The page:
You start exactly where the first book ended, which means you have to escape from a castle filled with your enemies. It's entirely in keeping with this, and quite cool too, that there are a couple of encounters where the book asks you if you have already killed them in the last book. But the downside of this is that you are basically rewarded if you chose (or defaulted to) the shittest way to enter the castle in the last book, and penalised if you found the best route in. Having avoided fighting an actual god on the way in, I sometimes had to fight him on the way out. (It's possible to avoid him on the way out too, but only by a lucky dice roll and then having to fight something else.)

That aside, escaping the castle is quite easy. Staying ahead of your pursuers is harder. First I was hunted down and torn apart by a pack of dogs. Then, heading for the hills, I fell into a labyrinth of goblin-infested caverns, which is the toughest part of the book. After being killed there twice, I cheated and read the whole bit, and discovered that it is indeed very difficult all the way through-- Frodo would not have survived this! And even if you escape from the caverns, you pick up the plague while you are in there! And then -- with very low endurance by this point -- you have to fight a ghost!

I read enough to discover that there is a third route which avoids the caverns altogether, which involves a side-quest featuring mermaids and sea elves. I wasn't excited about that, so I decided to take a little break and come back to it later.

Yesterday, I picked up the book again, and took the third route, which is a much, much easier one than the hunting dogs and the goblins. (In fact, if you survive the dogs you still end up among the goblins anyway!) I save the life of some sea elf prince and he rewards me with a magic item which I correctly suppose will come in handy later. The next encounter is the scary ghost from before, only this time I still have all my endurance points so I actually manage to defeat it. In doing so, I rescue four rather hapless adventurers who were fighting it and losing; a rare moment of comedy in this series. I am surprised to read a sentence which tells me that my character is nevertheless still impressed at how powerful and competent they are, which is rather at odds with what I have just read about them! Maybe ninjas don't get out much?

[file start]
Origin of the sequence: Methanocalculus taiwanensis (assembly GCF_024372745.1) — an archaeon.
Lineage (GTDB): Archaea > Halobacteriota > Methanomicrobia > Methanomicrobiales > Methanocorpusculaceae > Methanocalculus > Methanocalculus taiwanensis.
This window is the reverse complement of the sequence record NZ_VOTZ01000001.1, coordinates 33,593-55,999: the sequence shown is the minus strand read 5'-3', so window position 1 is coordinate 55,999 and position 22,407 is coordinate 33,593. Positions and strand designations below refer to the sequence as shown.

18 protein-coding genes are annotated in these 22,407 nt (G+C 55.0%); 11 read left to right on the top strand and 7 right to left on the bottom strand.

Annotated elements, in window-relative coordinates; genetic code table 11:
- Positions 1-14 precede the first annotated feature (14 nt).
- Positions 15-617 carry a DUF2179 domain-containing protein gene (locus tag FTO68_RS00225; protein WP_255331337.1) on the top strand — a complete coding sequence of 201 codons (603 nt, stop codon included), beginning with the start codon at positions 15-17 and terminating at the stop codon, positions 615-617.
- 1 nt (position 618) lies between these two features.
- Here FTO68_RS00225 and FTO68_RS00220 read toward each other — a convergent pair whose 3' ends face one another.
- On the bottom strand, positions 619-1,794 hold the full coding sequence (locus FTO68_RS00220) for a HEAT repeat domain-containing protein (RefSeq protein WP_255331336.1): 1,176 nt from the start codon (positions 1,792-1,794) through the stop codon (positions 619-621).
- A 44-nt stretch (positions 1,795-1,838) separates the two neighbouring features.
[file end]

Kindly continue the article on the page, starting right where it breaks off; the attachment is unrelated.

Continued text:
They're a bit suspicious of me, given that I'm dressed in full ninja garb, but they heal my wounds at least. I leave them to probably all get murdered later, and strike off on my own path. I kill a brigand, using my new Poison Needles skill that I earned as my reward for completing the last book. He turns out to be working for the baddies whose leader I assassinated at the end of said book. I enter a city, where I am ambushed by three characters I recognise from FF's Talisman of Death -- Tyutchev, Cassandra and Thaum! They're cross with me because I killed their friend in the last book. (That was actually an avoidable encounter in that book, but the introduction to the second book insists that it definitely did happen. Fortunately, I actually did kill that guy, so I don't have to feel aggrieved about it!) Outnumbered, I use the sea elf's present, which conjures up a water elemental to fight them, and it kills Thaum, but the survivors somehow summon a monstrous scorpion deity which makes short work of me. Starting again from the start of the ambush, I keep the elemental in reserve until the scorpion god shows up (and my human adversaries make themselves scarce), and then the scorpion god defeats the elemental! At least the elemental did manage to reduce my foe's endurance by half, and I manage to finish it off -- but this whole encounter is absolutely brutal! It's pretty good though, as it gives you a variety of options, including which order to attack your opponents in (not that you get to fight them one at a time, it's more about who don't you want attacking you from behind while you're fighting the other two!) and which weapons to fight them with. The scorpion god, while incredibly tough and not really a fair fight unless you have a magical weapon handy, is a memorable opponent, and is described in the text as much more horrifying in appearance than the rather tame illustration on the front cover (first edition). The god doesn't technically die, it is banished to the Void (hell itself apparently), in the process literally opening a seemingly permanent portal to the Void right here on Orb! But that's a problem for another day, it seems! Sorry about that everyone!